Juniper, Heartbleed, and CHS Breach


Community Health Systems (CHS) experienced a Target like breach recently, and 4.5M members were affected by the incident. No medical records were stolen, only patient names, addresses, birthdates, and social security numbers. CHS hired Mandiant, the leader in incident response that’s now part of FireEye, to investigate the security breach. Mandiant believes the attacker is an “Advanced Persistent Threat Group” that used advanced malware to bypass CHS security system. More recently, TrustedSec, a high-end InfoSec consulting firm, stated that the attacker used the OpenSSL heartbleed vulnerability in a Juniper router, that wasn’t patched in time, to gain entry into the CHS network. The founder of TrustedSec previously worked for the NSA, so there’s probably credence in what he is saying.

The breach raises a lot of questions. The first question, does Juniper bear some of the responsibility for the breach? That’s not for me to decide. CHS does bear much of the responsibility for not patching the vulnerable Juniper router fast enough, even though Juniper, Cisco, and entire world was in “patch-mode” for weeks. For the large CDNs, this was a major distraction, where engineering resources had to be diverted away from their productive activities to deal with this major issue. Everyone has learned from the heartbleed incident, that if any company plans on using any open source software in anything, its worthwhile to use a service like Contrast Security to scan the entire application, including libraries, and so on. Better to pay a few thousands dollars now, than millions later, when the application gets hijacked.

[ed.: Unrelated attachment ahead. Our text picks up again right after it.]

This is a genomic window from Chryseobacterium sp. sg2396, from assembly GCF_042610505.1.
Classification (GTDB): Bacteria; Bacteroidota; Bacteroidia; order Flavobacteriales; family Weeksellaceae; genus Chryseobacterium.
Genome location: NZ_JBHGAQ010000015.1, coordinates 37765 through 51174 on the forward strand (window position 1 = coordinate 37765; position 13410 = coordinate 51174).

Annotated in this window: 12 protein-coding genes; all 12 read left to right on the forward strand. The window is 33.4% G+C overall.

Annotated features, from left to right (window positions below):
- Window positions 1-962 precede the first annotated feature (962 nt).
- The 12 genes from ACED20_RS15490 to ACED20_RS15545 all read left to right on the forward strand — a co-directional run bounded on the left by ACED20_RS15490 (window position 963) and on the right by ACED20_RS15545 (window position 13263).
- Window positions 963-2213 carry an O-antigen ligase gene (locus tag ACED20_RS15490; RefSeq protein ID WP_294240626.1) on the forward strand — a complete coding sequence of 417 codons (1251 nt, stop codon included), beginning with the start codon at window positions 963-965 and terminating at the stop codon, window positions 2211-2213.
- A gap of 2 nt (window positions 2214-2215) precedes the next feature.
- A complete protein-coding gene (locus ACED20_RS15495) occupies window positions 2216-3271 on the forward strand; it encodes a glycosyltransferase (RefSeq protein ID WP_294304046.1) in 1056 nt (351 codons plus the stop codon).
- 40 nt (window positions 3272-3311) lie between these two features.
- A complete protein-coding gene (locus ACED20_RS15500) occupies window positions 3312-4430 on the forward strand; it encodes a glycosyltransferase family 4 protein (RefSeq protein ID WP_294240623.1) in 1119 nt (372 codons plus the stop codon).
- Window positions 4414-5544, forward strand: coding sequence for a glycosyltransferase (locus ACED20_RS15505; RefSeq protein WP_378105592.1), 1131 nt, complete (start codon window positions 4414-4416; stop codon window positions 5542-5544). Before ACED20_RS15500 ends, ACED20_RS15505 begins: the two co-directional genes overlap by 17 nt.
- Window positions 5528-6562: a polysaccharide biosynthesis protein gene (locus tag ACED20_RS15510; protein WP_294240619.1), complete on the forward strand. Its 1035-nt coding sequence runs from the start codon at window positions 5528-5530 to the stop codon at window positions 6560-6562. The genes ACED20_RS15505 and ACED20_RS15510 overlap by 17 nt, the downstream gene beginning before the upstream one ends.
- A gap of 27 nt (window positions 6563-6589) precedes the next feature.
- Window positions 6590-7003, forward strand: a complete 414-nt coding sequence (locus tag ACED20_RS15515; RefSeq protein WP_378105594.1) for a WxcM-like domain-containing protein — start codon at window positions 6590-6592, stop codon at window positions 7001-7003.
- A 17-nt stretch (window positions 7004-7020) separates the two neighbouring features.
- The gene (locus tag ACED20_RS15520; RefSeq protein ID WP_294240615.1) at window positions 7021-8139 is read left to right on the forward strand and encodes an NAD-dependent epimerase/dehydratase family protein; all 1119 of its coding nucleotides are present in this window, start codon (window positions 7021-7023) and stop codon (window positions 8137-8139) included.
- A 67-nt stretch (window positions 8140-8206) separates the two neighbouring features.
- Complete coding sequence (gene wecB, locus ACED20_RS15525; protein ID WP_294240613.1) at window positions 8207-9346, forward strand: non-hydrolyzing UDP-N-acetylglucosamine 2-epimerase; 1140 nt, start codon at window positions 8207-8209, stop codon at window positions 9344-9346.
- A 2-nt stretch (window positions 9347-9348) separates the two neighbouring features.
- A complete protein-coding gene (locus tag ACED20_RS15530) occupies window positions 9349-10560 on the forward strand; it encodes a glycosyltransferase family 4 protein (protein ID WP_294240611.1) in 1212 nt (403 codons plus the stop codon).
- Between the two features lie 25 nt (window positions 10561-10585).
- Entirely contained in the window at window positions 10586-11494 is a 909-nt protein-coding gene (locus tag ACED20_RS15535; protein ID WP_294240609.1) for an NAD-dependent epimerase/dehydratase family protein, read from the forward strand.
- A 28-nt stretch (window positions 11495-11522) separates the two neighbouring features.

As the founder of Contrast Security said:

 “Contrast finds problems like #heartbleed, except at the application layer, not the infrastructure.  Most organizations were able to quickly scan for servers that were vulnerable to HeartBleed and get them patched.  But when problems with application layer libraries crop up, most organizations have no infrastructure to find and eliminate them. That’s where Contrast comes in — we shine a floodlight on security in the application layer.”  

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